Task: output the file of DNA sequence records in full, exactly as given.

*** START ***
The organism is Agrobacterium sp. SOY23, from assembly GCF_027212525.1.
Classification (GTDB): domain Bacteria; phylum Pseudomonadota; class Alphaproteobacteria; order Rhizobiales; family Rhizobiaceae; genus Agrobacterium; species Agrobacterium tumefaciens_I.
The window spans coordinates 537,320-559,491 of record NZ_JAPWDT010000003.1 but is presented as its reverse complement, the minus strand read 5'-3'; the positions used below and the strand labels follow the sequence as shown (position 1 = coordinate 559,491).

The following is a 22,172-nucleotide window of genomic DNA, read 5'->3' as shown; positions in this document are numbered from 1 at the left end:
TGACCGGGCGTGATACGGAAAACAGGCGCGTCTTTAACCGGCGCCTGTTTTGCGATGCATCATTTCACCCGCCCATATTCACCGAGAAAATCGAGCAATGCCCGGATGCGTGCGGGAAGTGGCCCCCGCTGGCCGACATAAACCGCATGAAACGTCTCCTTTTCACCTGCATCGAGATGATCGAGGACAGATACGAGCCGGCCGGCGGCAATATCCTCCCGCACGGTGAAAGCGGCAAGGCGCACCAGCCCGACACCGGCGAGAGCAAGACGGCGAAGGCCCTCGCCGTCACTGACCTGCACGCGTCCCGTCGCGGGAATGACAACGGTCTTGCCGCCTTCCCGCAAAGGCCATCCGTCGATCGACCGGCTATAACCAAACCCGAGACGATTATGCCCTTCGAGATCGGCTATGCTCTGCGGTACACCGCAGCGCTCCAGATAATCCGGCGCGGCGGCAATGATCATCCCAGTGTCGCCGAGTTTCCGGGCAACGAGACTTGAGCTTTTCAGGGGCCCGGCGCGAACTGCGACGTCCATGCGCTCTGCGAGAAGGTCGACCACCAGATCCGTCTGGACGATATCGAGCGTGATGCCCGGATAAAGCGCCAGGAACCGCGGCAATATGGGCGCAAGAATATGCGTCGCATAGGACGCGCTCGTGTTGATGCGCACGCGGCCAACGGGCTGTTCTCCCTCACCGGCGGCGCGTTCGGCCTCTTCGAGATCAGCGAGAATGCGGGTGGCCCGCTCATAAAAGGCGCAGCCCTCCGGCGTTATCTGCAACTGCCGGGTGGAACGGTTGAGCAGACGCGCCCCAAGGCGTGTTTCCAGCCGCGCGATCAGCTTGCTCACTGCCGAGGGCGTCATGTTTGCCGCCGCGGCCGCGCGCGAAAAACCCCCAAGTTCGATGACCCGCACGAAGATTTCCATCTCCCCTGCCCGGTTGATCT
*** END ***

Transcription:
The organism is Agrobacterium sp. SOY23, from assembly GCF_027212525.1.
Classification (GTDB): domain Bacteria; phylum Pseudomonadota; class Alphaproteobacteria; order Rhizobiales; family Rhizobiaceae; genus Agrobacterium; species Agrobacterium tumefaciens_I.
The window spans coordinates 537,320-559,491 of record NZ_JAPWDT010000003.1 but is presented as its reverse complement, the minus strand read 5'-3'; the positions used below and the strand labels follow the sequence as shown (position 1 = coordinate 559,491).

The following is a 22,172-nucleotide window of genomic DNA, read 5'->3' as shown; positions in this document are numbered from 1 at the left end:
TGACCGGGCGTGATACGGAAAACAGGCGCGTCTTTAACCGGCGCCTGTTTTGCGATGCATCATTTCACCCGCCCATATTCACCGAGAAAATCGAGCAATGCCCGGATGCGTGCGGGAAGTGGCCCCCGCTGGCCGACATAAACCGCATGAAACGTCTCCTTTTCACCTGCATCGAGATGATCGAGGACAGATACGAGCCGGCCGGCGGCAATATCCTCCCGCACGGTGAAAGCGGCAAGGCGCACCAGCCCGACACCGGCGAGAGCAAGACGGCGAAGGCCCTCGCCGTCACTGACCTGCACGCGTCCCGTCGCGGGAATGACAACGGTCTTGCCGCCTTCCCGCAAAGGCCATCCGTCGATCGACCGGCTATAACCAAACCCGAGACGATTATGCCCTTCGAGATCGGCTATGCTCTGCGGTACACCGCAGCGCTCCAGATAATCCGGCGCGGCGGCAATGATCATCCCAGTGTCGCCGAGTTTCCGGGCAACGAGACTTGAGCTTTTCAGGGGCCCGGCGCGAACTGCGACGTCCATGCGCTCTGCGAGAAGGTCGACCACCAGATCCGTCTGGACGATATCGAGCGTGATGCCCGGATAAAGCGCCAGGAACCGCGGCAATATGGGCGCAAGAATATGCGTCGCATAGGACGCGCTCGTGTTGATGCGCACGCGGCCAACGGGCTGTTCTCCCTCACCGGCGGCGCGTTCGGCCTCTTCGAGATCAGCGAGAATGCGGGTGGCCCGCTCATAAAAGGCGCAGCCCTCCGGCGTTATCTGCAACTGCCGGGTGGAACGGTTGAGCAGACGCGCCCCAAGGCGTGTTTCCAGCCGCGCGATCAGCTTGCTCACTGCCGAGGGCGTCATGTTTGCCGCCGCGGCCGCGCGCGAAAAACCCCCAAGTTCGATGACCCGCACGAAGATTTCCATCTCCCCTGCCCGGTTGATCT